Retirement is a significant milestone, so it’s wise to make sure you’re absolutely ready for it before you take the plunge. While there’s no official retirement age in New Zealand, it’s common for Kiwi’s to aim for retirement at 65 when NZ Super kicks in.
Whether it’s 15 years away or right on your doorstep, when you choose to retire is a personal choice. Here are 10 signs that you might be ready to switch off that morning alarm and make the change into retired life.
1. You are financially independent
Being financially independent is arguably one of the most important checkboxes to tick during the retirement planning process. Retirement should be the best years of your life, if you’re worrying about your finances then you may limit your chances to enjoy it.
So, how much do you need to retire? It all comes down to the lifestyle you want. Some studies put retirement lifestyle choices into two categories.
The ‘No Frills’ Retiree
The 'no frills' lifestyle is a modest retirement with limited budget. The no frill retiree will spend around $600 a week in New Zealand cities or around $570 in the provinces if single. For a couple, these figures increase to $898 for city living and $639 in a town.
The ‘Choices’ Retiree
The ‘choices’ lifestyle means you have more money to spend on travel, eating out, clothing, hobbies or other extras. Single retirees in this lifestyle will spend around $1,190 in a city and $830 in a provincial area. For a couple, the weekly cost of this lifestyle increases to $1,436 for city living and $1,135 provincially.
It’s important to think about what kind of lifestyle you’d like in retirement. Perhaps you’d like to do some travelling, or pick up a new hobby, or simply just enjoy life without the weekly grind of work. Whichever you choose, it’s a good idea to have a think about how much you have in retirement savings and if this will enable you to cover all your regular bills and most importantly, live comfortably.
NZ Super is available to most Kiwis when they reach age 65. The pension is currently set at $847 for an individual and $652 each for a couple, paid fortnightly. Without KiwiSaver, even the ‘No Frills’ lifestyle will be out of reach.
If you’re with Kiwi Wealth, our Retirement Goal calculator is accessible when you login to check your KiwiSaver account. This tool will let you know if you’re on track for your desired lifestyle, show you any potential shortfall and make recommendations on how you can fill the gap.
2. You have your affairs in order
While it can sometimes fall into the too hard (or too boring) basket, it’s a good idea to ensure all your affairs are in order before you retire. A simple way to start is to write down a list of any insurance policies you have in place that may be affected once you stop working. These could include;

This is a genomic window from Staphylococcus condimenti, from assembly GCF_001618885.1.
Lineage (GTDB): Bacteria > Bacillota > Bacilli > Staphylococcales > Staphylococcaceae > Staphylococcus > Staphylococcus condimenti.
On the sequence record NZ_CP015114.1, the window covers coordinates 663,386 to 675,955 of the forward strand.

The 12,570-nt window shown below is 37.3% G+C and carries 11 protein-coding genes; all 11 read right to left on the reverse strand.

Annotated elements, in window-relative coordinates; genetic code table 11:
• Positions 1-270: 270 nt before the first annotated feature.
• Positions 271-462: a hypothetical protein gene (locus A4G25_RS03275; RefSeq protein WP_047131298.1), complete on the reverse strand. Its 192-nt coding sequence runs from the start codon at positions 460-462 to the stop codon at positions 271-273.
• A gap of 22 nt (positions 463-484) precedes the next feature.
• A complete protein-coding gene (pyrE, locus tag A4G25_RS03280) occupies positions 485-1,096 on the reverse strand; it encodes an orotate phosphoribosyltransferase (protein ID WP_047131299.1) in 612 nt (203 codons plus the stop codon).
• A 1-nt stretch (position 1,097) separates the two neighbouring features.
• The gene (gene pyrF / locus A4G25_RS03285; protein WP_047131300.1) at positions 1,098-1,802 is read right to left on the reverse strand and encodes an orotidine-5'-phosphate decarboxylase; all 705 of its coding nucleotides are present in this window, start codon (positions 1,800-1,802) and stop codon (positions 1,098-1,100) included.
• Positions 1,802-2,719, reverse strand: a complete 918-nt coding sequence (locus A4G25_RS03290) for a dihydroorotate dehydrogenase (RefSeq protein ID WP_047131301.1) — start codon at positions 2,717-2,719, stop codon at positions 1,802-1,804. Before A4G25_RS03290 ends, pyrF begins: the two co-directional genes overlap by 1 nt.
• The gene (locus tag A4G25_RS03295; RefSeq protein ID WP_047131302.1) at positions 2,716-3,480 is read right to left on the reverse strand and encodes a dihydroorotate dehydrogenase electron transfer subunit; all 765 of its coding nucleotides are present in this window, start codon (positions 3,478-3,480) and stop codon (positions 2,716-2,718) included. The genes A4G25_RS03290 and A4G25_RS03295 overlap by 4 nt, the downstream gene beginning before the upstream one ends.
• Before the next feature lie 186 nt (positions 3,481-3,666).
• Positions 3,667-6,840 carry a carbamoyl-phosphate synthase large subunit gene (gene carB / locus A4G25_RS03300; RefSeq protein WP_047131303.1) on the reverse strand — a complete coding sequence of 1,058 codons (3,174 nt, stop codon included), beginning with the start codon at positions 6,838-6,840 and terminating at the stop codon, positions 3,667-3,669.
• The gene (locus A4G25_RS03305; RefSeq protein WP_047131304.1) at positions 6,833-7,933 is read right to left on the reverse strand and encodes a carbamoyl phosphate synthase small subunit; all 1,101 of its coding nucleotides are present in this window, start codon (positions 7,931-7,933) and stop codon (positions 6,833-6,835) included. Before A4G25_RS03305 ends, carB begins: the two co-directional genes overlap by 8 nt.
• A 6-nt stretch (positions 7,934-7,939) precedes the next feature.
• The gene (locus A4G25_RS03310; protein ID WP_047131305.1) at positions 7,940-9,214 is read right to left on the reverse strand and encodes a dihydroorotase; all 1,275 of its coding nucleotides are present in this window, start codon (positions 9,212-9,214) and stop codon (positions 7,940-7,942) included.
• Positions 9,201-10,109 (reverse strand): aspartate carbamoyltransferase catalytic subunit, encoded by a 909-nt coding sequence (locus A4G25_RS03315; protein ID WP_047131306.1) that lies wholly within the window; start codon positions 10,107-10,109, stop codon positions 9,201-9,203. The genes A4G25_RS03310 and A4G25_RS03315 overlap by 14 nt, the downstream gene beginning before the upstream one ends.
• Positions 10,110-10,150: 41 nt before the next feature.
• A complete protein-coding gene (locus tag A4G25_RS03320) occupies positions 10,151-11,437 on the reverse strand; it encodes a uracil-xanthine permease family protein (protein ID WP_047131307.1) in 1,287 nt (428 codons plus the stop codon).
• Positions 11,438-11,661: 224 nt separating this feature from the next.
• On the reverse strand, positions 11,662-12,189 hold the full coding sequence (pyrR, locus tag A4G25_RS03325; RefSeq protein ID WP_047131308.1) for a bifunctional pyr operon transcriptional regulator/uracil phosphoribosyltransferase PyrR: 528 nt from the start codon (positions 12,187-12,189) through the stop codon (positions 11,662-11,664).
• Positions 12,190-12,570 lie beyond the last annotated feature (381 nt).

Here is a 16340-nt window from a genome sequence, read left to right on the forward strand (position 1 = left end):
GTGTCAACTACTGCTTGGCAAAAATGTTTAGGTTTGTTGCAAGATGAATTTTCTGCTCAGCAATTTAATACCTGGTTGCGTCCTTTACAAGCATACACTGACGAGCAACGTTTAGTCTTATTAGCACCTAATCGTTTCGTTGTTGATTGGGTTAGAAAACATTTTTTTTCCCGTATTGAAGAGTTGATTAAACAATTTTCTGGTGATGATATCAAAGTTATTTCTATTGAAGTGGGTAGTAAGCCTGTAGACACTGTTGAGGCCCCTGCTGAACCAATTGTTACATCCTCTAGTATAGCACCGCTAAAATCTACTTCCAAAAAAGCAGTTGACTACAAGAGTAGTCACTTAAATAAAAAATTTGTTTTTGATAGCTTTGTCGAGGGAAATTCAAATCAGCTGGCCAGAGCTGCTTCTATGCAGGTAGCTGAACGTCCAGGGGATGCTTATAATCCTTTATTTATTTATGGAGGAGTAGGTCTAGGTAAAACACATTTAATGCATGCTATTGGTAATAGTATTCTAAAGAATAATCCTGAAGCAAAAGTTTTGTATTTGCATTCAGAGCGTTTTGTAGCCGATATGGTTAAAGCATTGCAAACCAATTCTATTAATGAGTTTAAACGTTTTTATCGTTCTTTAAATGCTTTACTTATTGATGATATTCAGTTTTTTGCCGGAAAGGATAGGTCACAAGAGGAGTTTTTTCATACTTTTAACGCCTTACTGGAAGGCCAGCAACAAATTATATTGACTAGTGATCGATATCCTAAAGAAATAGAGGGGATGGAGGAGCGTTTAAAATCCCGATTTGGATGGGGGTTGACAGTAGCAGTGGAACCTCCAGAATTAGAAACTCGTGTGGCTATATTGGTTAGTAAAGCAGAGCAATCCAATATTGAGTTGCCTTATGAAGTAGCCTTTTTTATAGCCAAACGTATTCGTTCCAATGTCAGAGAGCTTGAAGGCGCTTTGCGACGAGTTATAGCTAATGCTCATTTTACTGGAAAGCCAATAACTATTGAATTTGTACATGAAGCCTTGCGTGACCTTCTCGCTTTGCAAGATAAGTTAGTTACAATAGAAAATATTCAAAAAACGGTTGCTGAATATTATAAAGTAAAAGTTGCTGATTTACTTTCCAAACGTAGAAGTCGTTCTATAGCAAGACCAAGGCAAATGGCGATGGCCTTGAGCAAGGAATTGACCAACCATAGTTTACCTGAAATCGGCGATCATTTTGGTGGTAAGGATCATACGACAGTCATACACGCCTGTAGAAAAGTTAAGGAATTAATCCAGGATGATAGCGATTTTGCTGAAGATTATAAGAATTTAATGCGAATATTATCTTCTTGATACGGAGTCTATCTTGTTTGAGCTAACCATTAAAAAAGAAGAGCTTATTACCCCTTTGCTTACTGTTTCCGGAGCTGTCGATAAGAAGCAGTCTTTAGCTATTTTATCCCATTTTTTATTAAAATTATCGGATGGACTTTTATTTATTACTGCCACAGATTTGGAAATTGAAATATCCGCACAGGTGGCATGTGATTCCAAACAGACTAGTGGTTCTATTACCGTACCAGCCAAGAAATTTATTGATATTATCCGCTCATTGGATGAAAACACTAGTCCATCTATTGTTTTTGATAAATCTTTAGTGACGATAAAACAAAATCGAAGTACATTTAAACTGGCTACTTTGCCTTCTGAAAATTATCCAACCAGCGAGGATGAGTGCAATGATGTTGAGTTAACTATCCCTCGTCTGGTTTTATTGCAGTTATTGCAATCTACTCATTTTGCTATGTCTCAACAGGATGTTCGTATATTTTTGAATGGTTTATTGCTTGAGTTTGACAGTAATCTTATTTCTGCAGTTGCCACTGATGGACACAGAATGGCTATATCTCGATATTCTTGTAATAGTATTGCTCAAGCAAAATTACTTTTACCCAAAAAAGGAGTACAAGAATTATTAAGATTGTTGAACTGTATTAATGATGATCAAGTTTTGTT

- Home and Contents Insurance
- Car Insurance
- Life Insurance
- Funeral Insurance
- Business Insurance
Some of these covers may not be required once you stop working. Others may need to be changed or increased. Doing the legwork now can help make the transition into retirement that much easier.
Another key part of ensuring your affairs are in order is updating your will. A potentially uncomfortable but necessary task, wills ensure that if anything happens, your assets should go where you want them to. Once you have updated it, make sure the executor of your estate is aware of it and knows where to find it in case anything happens to you.
If the process of making a will seems too complicated, the good news is there are a range of providers with whom you can do it online including Public Trust.
3. You have friends and family to spend time with
While it might seem obvious, ensuring you have a support network around you when you retire is extremely important, but it’s often the last thing you think about when the time comes.
There’s nothing wrong with being independent and ticking off some personal bucket list items during your retired years. However, as they say - a journey well shared is a journey well enjoyed.
If you do not have immediate family or friends around you, the good news is that retirement is a great opportunity to meet new people through:
- Starting a new hobby
- Joining a local community group
4. You have reduced or eliminated debt
In the same vein as ensuring you’re financially independent, another key step towards retirement is ensuring that you have minimal, or better still, no debt.
Whether it’s mortgages, credit cards, car finance or something else, it’s a good idea to make sure you have a plan in place to realistically pay it off during retirement. This again comes down to working out your potential retirement income (from NZ Super and other sources such as KiwiSaver) and making sure you can cover all your expenses.